How Jeni’s Splendid Ice Cream Is Taking Over One Scoop At A Time

When I was 10 years old,
I was running by my grandmother. She was standing in the kitchen stirring
a pot and I was over at her house a lot. She stopped me in my tracks and
she said, “Jeni, you’re so lucky because you can be whatever
you want to be. You can be a doctor, you can be
a lawyer, you can be an astronaut. It wasn’t like that for me. You know, you’re really lucky.” And I was like, “Thanks, Grandma!” And I just darted off. But I remember, when I ran out
the door to go outside, in that moment, I thought, “Well, if that’s true,
then I’ll be an ice cream maker.” I started making ice cream when
I was studying art at Ohio State University and I figured out
that ice cream is like this perfect canvas for telling stories and
scent and flavor sort of blooms in ice cream. We had a chocolate merchant and a
spice merchant and all sorts of incredible ingredients — wines, cheeses — that
I got to play with for four years, I was
open for four years. Closed that business and then opened
Jeni’s back in the same market in 2002, and the rest is history. There’s one called Bangkok Peanut. That was inspired by a Thai
woman in the North Market. And it’s coconut milk
and peanut and cayenne. That was one of my early flavors
and it’s still one of our most popular to this day. I mean, that’s going on, I don’t
know, going on 25 years, I guess. Oh, my first, first, first flavors
were, I mean, Salty Caramel, which I learned from a French chef that
I had worked for just prior to opening my first shop in 1996. And people would drive in from
the surrounding states to get it. Wildberry Lavender, which is a flavor
that we still have that I’ve been making since then. Chocolate was an interesting one because I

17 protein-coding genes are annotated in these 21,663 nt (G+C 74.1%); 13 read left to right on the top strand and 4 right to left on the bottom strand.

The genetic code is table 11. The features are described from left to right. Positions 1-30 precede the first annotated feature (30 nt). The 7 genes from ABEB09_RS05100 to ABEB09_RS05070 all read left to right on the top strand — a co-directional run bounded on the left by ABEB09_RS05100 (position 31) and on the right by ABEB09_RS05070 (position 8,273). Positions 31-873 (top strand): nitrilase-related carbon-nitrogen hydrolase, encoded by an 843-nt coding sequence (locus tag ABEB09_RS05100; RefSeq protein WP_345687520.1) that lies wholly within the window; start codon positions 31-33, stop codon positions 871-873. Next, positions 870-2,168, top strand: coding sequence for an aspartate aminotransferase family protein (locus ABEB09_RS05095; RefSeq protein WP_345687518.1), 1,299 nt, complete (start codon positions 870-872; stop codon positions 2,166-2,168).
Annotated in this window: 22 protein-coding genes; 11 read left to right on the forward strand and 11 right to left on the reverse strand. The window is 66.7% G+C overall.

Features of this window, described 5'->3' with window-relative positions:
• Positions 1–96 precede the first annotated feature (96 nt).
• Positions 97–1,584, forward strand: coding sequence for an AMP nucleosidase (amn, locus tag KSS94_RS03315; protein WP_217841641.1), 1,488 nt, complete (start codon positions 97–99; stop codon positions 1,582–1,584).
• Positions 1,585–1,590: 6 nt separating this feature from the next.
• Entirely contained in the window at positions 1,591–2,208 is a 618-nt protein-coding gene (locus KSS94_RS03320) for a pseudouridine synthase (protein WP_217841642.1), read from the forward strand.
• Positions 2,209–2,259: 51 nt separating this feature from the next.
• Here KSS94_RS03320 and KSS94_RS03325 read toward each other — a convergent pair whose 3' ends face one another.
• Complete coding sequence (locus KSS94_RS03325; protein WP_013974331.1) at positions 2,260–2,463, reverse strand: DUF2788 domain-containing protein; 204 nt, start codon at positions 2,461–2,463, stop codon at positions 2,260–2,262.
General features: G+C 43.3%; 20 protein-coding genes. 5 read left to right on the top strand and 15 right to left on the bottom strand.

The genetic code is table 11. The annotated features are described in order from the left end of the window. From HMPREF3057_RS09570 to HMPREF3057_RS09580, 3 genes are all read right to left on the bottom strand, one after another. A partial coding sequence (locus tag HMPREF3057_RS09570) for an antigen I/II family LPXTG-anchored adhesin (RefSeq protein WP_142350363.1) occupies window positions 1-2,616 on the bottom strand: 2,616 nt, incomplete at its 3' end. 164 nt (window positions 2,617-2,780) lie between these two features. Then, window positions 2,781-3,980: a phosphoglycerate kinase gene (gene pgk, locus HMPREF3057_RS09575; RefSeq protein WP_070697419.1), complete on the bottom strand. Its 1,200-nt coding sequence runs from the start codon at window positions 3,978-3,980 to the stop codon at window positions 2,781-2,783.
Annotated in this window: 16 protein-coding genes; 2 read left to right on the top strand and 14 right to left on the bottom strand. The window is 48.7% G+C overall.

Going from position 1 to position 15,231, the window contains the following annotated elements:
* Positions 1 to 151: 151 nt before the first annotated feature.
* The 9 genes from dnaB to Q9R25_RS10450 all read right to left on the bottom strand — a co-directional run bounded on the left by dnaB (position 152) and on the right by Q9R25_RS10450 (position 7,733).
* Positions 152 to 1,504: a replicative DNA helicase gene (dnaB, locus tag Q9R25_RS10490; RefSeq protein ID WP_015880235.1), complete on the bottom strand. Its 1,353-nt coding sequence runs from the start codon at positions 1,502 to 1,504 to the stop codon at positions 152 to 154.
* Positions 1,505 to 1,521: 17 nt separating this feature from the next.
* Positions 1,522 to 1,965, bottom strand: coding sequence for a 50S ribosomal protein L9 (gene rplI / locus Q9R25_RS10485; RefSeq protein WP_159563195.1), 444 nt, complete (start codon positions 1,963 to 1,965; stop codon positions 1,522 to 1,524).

had to work really hard on chocolate. Chocolate will dry out the ice
cream if you add a lot to it. So a lot of ice cream
makers struggle with making a really dark chocolate that’s actually
super full-flavored. So I worked on that for many
years and finally figured that one out. I actually don’t love the idea
that our ice cream is expensive. I just think that our ice cream
is what it needs to be. If we want this kind of ice cream,
we have to pay people who make, grow, produce the
ingredients for it. And it’s really the only
way to get it. It really is about is it worth
it and is it better? And can you taste all the nuances? And is the cream lush and creamy,
and is it everything you ever hoped for? Then, I think it’s worth it. And I think that’s
what people are after. Starting in Columbus, Ohio was just one
of the best things that we could have done. If I’d had to start on
High Street or whatever, I just wouldn’t have been able
to make rent. I had a lot to learn, I had
to learn about all that stuff, but also because we have access, of course,
to agriculture and all the ingredients we could ever use. But then the other thing is
we can ship from Columbus, Ohio. It’s within a day’s drive of like
60% of the population of North America. I’ve never, first of all, met a
farmer who doesn’t want to grow or even involve some of the neighboring
farms, and we’re nowhere near the place yet where we need to
worry about when we’re going to run out of like farms who
will grow strawberries for us. We’re not even close to that. We love working directly
with our farmers. We have a whole team of people at
Jeni’s whose job it is just to keep these relationships going. We celebrate them. We love them, whether it’s a
goat cheese maker from Cleveland, Ohio or our whiskey distiller right down the
street from us or our growers or our dairy families. So, I think that’s just why
we exist as a company first. And so we do that first. And it’s true of our own team
as well, taking care of those people first so that we can
take care of everybody else. People are drawn to our ice creams
because, people — and I’m the same way, and I’ve worked the counter for
so many years — sort of see themselves in their
flavors, you know? So, if you’re a chocolate person,
or a whiskey-nut person or a tart-sherbet kind of person, it’s
like a reflection of you. So it’s really fun to come to
Jeni’s and to taste all the flavors, even if you end up with your
old standby, because that’s just like your flavor, which we know
that’s what you’re doing. But ice cream is
very personal for people.

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